No final judgment having been rendered in this case, we might well dismiss the appeal as premature, but in our discretion, and at the solicitation of both parties, we have thought best to consider the cause, but without permitting it to become an established precedent.
1. It appears from the evidence that at the time of the injury the plaintiff was about fourteen years of age and employed by the defendant in connection with its manufactory at High Point, N. 0. On 21 September, 1904, the plaintiff contends that he was directed to work at a ripsaw, without any previous instruction or experience, and that in repairing a belt of a pulley his arm was caught in the machinery and he was seriously injured. Upon the second issue the Court instructed the jury: “If you find that the plaintiff was commanded by the defendant to do what he was doing at the time he was hurt, and showed no greater lack of caution, prudence, foresight and realization of his danger than an ordinary boy of his age would ordinarily show under like circumstances, but acted with the degree of caution that boys of his age ordinarily show tinder such circumstances, then he would not be guilty of contributory negligence; then you will answer the second issue ‘No.’ ” The defendant contends that his Honor erred'in failing to state in behalf of the defendant the converse of that proposition, to-wit: That even if the plain*301tiff were ordered by the defendant to go into the basement to participate in the lacing of a belt, nevertheless, if on account of the failure to exercise that degree of care and prudence ordinarily exercised under similar, circumstances by one of his years and discretion, and if on account of this failure on the part of the plaintiff he exposed himself in an unguarded moment to contact with the revolving' machinery, and such failure resulted proximately in contributing to bringing about his injury, that then the jury should answer the second issue “Yes.” We think the exception to the charge for such omission is well taken. Having told the jury how the law required them to answer the second issue upon a given state of facts, if found for plaintiff, the Judge should have also instructed them, without any prayer for instruction, how to answer such issue if they should find such facts to be as contended by the defendant. We assume this was an inadvertence on the part of the able and careful Judge who tried the cause, but that it is an error has been repeatedly held by this Court. Although it be not error generally to refrain from giving instructions unless asked to do so, yet care must be taken when the Judge thinks proper to instruct the jury upon a phase of the evidence and to expound the law in relation thereto, not only to state it correctly, but to state the law as applicable to the respective colitentions of each party upon such phase of the evidence. State v. Austin, 79 N. C., 626; Burton v. Railroad, 84 N. C., 197; Bynum v. Bynum, 33 N. C., 636; State v. Wolf, 122 N. C., 1081. Having undertaken to tell the jury how they should answer that issue if they found such facts according to plaintiff’s contention, it was manifestly incumbent upon the Court to state the defendant’s contentions in respect to such phase of the evidence and to instruct the jury how to answer the issue, should they sustain such contention. It is unnecessary to consider the other exceptions, as we award a new trial upon all the issues.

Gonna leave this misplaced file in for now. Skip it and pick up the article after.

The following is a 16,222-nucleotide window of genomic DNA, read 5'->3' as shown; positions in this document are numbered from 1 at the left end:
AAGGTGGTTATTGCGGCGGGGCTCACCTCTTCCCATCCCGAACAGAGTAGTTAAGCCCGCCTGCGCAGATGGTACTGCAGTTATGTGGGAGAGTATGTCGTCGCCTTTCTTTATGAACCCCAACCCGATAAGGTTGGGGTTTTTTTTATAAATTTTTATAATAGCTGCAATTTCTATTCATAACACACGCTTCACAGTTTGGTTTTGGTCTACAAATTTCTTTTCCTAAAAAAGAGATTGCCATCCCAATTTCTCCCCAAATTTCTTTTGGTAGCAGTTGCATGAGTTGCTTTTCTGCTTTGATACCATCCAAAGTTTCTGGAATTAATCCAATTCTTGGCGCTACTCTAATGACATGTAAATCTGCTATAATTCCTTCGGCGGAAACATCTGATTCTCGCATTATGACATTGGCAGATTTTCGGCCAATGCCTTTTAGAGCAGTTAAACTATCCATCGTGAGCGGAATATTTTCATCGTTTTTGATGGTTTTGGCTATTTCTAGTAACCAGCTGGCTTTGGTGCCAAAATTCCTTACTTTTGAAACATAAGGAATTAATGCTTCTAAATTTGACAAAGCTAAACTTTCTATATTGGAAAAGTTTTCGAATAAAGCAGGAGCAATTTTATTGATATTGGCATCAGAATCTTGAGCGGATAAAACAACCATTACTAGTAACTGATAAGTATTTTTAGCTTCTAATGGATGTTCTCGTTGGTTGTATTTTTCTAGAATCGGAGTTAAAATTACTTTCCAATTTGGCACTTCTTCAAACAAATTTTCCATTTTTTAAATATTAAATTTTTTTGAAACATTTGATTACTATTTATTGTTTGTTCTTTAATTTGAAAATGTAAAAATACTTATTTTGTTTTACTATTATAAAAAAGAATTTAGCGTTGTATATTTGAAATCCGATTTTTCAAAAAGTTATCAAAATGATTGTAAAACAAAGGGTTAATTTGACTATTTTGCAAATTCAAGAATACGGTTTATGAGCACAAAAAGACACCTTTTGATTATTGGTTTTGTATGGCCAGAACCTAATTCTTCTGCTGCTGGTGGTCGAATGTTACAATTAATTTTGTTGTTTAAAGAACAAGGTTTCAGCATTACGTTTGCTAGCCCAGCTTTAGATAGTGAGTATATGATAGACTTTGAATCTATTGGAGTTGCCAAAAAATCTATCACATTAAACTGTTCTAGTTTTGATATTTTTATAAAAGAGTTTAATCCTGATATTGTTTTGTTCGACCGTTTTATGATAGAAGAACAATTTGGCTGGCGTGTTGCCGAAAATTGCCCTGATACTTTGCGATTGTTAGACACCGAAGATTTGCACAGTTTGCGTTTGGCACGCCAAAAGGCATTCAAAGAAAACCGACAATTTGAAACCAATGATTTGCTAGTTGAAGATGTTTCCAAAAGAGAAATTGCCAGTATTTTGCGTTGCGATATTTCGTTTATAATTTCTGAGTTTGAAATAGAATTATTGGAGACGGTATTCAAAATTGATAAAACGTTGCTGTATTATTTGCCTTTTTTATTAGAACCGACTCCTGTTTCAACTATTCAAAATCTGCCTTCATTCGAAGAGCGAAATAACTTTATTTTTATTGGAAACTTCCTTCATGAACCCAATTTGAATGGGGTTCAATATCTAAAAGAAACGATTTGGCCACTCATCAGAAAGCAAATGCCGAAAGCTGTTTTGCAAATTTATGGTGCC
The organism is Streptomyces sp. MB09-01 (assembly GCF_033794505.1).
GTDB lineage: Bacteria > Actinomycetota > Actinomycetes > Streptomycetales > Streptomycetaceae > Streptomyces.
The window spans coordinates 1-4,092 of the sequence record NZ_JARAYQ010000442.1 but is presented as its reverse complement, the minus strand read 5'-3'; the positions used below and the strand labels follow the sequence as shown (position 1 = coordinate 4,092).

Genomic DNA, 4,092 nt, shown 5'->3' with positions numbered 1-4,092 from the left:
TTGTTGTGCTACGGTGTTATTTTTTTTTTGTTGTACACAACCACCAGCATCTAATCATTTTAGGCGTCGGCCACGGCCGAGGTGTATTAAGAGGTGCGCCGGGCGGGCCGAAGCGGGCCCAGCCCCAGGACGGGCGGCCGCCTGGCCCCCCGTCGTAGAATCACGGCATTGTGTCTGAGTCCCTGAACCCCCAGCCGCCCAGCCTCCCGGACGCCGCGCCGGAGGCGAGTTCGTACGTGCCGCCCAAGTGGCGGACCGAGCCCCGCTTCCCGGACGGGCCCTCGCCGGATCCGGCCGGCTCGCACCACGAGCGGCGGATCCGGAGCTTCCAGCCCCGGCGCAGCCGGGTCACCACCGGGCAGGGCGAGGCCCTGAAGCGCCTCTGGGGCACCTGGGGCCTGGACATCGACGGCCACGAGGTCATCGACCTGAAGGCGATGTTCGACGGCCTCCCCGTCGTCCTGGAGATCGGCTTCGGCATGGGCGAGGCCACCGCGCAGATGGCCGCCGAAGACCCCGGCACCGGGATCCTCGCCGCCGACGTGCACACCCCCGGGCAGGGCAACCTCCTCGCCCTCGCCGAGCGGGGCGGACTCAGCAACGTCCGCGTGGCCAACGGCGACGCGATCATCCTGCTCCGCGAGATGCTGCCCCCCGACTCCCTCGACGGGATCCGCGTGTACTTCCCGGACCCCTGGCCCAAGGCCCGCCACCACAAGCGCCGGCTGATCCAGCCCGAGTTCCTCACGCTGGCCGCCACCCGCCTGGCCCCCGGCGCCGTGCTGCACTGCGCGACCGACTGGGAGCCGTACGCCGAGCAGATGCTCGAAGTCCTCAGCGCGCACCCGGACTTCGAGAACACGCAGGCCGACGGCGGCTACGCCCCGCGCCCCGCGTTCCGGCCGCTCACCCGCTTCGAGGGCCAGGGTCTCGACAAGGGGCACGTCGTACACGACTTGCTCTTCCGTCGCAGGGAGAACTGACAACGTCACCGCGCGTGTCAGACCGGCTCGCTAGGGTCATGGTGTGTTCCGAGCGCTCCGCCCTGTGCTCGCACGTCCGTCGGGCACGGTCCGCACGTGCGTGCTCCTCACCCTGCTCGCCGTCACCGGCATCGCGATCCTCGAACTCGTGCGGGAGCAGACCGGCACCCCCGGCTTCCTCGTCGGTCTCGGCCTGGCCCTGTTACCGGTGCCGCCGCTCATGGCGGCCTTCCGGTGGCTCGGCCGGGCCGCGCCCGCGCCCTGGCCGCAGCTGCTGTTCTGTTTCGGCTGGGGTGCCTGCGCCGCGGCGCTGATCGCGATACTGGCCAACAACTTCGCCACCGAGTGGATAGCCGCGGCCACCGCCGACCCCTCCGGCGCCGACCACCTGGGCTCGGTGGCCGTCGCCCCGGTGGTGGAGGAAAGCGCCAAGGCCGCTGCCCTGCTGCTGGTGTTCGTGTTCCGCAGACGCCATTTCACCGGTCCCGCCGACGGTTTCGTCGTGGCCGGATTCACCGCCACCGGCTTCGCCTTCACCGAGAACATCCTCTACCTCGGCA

*302The defendant excepted to the ruling of bis Honor in directing, at the instance of the plaintiff, that a new trial be bad on the third issue, as to damages. It must be confessed that the defendant bas advanced some very strong reasons tending to show that such practice upon the part of the Superior Court Judges is calculated sometimes, especially in this class of cases, to'woi’k great injustice to one and sometimes to both parties, and the defendant bas earnestly contended that such practice should not be allowed, and that we should not follow Benton v. Collins, 125 N. C., 83, and similar cases, so far as they authorize such practice in the Superior Courts. As we have awarded a new trial generally, it is not nécessary now to determine that question, and we will leave it open for future consideration, should it be presented again. We will, however, caution the Judges of the Superior Courts in respect to such practice, and invite their attention to what is said in Benton v. Oollms, at page 91: “Before such partial new trials, however, are granted, it should clearly appear that the matter involved is entirely dis-. tinct and separable from the matters involved in the other issues, and that the new trial can be bad without danger of complications with other matters”; and we will add, that before such partial new trial is ordered it should clearly appear that no possible injustice can be done to either party. In cases of this character we do not know that the practice is generally to be commended. In the case at bar an examination of all the evidence relating to the injury and its cause and the conduct of the plaintiff, as well as of defendant’s agents, might show that it is so interwoven with that relating to damage that to fairly ascertain what is a just compensation the plaintiff should receive, if be is entitled to recover at all, can best be determined by trying the whole case before one Judge and one jury instead of ■ “splitting it up” between different Judges and different juries.